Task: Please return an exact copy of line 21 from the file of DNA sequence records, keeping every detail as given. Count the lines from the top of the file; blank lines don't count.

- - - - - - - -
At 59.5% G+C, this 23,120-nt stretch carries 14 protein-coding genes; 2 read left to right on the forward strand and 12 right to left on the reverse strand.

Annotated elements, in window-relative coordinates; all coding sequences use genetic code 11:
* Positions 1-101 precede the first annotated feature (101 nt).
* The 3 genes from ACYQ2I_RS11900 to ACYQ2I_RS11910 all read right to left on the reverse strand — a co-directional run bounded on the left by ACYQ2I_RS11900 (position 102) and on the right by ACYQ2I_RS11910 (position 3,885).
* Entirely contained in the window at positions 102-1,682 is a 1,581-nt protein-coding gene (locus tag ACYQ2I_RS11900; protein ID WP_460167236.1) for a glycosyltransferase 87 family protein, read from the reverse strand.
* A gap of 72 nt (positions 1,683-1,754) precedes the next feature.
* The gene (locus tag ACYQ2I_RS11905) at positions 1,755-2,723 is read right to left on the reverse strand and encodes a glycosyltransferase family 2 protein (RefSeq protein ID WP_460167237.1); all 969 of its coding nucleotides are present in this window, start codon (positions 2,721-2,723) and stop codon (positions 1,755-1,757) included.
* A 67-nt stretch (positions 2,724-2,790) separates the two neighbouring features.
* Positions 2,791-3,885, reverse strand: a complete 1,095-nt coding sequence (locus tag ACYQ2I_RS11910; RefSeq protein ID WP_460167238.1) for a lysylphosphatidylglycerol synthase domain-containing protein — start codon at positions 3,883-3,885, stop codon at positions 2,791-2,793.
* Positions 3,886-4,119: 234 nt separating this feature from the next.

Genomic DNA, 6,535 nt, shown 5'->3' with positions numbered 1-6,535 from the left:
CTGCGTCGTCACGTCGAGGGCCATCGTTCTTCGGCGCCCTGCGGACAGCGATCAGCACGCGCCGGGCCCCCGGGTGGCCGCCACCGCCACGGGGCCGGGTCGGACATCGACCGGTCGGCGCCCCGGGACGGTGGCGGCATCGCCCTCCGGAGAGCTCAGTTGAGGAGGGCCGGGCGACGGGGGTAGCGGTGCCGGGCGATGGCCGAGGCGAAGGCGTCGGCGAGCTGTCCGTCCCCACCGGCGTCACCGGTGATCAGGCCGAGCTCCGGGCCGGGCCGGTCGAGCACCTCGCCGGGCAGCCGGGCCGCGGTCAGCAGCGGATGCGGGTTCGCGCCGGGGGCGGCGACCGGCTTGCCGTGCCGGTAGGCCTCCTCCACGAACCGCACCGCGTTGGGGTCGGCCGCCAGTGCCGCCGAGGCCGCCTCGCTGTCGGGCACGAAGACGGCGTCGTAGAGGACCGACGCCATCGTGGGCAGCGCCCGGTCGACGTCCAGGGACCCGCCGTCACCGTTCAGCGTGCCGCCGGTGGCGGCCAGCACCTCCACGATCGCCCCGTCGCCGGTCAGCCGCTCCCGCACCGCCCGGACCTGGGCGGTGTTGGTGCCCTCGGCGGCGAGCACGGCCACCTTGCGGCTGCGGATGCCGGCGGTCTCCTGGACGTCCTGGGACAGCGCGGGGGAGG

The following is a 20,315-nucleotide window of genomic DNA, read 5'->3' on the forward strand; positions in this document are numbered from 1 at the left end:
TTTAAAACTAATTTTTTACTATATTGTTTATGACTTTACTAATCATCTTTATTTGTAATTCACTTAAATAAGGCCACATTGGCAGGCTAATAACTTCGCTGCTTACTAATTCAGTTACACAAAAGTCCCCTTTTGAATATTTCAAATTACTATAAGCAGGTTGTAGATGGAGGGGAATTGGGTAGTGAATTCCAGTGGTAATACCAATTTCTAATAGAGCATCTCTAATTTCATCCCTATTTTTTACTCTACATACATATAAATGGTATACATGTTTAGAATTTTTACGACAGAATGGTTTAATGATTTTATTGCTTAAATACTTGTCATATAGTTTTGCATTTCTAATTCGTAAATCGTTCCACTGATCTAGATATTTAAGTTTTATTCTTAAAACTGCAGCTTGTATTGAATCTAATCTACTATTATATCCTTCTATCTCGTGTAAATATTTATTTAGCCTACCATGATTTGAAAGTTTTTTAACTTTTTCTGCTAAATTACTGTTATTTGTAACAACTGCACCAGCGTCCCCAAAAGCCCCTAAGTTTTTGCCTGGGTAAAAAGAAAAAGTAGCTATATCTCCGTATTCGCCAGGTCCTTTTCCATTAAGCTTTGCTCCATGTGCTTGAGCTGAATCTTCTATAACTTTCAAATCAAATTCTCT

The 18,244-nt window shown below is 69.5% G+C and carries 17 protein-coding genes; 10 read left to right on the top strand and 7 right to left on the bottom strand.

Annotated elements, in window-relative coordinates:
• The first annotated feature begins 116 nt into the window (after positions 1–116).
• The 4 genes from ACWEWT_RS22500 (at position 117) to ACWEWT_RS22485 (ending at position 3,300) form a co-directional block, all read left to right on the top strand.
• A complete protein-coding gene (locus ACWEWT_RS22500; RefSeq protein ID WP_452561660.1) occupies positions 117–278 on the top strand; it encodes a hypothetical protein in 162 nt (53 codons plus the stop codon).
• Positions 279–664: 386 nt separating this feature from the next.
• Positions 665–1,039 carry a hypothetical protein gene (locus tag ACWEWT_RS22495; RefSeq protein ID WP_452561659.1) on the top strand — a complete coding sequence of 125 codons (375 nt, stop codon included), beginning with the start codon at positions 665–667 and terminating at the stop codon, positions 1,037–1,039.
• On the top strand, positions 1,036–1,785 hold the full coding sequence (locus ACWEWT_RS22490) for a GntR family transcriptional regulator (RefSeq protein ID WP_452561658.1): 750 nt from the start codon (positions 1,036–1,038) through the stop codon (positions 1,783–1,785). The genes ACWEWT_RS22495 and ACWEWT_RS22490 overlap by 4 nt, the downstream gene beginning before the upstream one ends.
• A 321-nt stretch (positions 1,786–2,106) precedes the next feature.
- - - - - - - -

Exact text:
• Positions 665–1,039 carry a hypothetical protein gene (locus tag ACWEWT_RS22495; RefSeq protein ID WP_452561659.1) on the top strand — a complete coding sequence of 125 codons (375 nt, stop codon included), beginning with the start codon at positions 665–667 and terminating at the stop codon, positions 1,037–1,039.